7. Complex Responsive ProcessesIntroduction As a departure from previous sections, the term Complex Responsive Processesof relating, refers the attention directly upon the responsive manner in which human persons interact with each other A radical different view of dealing with the how, what the organization is becoming. In the CRP perspective, process refers to the fundamental processes of human interaction – namely communicative interaction between interdependent persons taking the form of the conversation of gestures – and at the same time power relating What happens to an organization emerges in the interplay of intentions between people

  8. Complex Responsive ProcessesIntroduction The essence of the Kantian thinking was presenting a particular notion of process, systemic process, involving a particular notion of time (linear) This view point is in its essence dualistic (both..and) which was a way to eliminate paradox The how of strategy, the process, is then designing, shaping and influencing the system as a whole and its process. The Content of strategy is thought of as the pattern of intended movement of the system and intended changes in the process over time by a regulator or controller standing outside them. Strategy here is about moving systems and designing process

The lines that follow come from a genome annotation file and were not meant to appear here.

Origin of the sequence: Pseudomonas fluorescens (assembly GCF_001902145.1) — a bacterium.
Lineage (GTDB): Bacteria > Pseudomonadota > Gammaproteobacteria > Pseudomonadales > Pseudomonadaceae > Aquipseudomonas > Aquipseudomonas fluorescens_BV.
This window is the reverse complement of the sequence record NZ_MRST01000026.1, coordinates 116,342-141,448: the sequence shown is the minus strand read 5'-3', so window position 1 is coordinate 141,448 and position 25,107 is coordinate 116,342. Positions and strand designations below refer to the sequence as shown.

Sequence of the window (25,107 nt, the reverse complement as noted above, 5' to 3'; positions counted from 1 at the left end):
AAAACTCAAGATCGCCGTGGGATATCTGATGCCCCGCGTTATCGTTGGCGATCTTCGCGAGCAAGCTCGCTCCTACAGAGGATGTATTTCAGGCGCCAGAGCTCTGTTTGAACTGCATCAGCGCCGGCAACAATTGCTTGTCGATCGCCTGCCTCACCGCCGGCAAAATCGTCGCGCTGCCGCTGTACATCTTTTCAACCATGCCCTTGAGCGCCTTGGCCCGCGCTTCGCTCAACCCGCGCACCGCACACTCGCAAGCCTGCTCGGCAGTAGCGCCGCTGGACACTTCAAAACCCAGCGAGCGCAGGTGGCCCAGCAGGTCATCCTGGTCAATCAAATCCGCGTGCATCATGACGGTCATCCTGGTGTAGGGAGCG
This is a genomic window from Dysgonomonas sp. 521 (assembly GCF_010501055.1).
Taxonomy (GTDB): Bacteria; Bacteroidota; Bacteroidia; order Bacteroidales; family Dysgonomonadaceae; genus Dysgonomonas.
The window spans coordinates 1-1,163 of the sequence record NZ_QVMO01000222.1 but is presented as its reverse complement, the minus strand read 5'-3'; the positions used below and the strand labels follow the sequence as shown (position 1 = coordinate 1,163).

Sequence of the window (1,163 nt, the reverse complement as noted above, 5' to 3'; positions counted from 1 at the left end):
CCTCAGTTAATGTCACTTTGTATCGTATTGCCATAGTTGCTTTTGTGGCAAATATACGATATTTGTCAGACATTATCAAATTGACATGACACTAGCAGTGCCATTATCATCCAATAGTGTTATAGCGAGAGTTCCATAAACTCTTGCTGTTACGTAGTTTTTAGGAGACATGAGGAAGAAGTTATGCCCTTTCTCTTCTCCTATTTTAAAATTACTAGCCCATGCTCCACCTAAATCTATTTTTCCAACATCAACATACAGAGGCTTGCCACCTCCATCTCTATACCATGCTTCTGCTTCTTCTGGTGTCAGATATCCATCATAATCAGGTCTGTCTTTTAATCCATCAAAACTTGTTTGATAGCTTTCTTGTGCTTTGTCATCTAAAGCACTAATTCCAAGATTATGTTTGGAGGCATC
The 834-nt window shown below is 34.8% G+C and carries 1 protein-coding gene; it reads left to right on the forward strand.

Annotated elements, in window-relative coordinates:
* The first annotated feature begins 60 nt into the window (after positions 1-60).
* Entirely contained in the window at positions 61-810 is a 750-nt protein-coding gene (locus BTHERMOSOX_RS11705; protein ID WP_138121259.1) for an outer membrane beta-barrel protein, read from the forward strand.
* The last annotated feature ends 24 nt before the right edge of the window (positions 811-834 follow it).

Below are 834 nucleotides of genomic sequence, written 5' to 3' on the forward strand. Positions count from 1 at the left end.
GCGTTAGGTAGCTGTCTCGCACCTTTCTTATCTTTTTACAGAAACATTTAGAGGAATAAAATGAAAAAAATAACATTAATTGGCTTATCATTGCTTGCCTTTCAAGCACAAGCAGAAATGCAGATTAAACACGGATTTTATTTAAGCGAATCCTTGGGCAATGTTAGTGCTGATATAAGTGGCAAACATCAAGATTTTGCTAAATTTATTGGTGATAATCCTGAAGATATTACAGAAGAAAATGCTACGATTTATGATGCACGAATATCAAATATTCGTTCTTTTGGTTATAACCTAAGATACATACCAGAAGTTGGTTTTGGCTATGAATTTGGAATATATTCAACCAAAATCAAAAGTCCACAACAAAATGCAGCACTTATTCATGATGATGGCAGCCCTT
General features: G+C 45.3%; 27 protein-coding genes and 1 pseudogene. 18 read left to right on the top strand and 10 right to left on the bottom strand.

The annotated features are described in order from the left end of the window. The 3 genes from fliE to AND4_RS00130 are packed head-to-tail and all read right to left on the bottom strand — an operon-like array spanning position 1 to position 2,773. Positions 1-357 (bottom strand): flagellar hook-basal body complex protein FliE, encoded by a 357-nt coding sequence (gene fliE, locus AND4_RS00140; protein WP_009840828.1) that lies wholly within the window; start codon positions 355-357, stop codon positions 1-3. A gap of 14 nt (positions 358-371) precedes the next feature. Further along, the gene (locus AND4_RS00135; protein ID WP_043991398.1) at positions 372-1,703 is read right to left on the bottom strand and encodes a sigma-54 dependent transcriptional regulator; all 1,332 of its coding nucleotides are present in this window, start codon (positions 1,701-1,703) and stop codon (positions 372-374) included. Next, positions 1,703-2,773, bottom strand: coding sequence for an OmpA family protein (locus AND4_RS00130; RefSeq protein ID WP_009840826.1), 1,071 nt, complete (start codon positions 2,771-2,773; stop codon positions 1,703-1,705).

9. Complex Responsive ProcessesIntroduction From a responsive process perspective, the how of strategy is thought of as social processes of interaction between conscious and self-conscious persons in which their very identities emerge The content of strategy is thought of as patterns of interaction : that is, as iterated identity Strategy, here, is all about sustaining and changing identity: that is who we are and what we are doing together Going forward it will be displayed how complexity sciences can be interpreted in human terms using social, responsive processes thinking; Hegel/Elias

  10. Responsive Processes Thinking The thinking by the Romantic idealists were concerned with self-consciousness where the subject is an object to itself It is the self that is real and all experience is carried back to this immediate experience of the self so that the reflexive position becomes central Individual selves and social relations is understood to be intimately interconnected and experience is understood as historical, social processes of consciousness and self-consciousness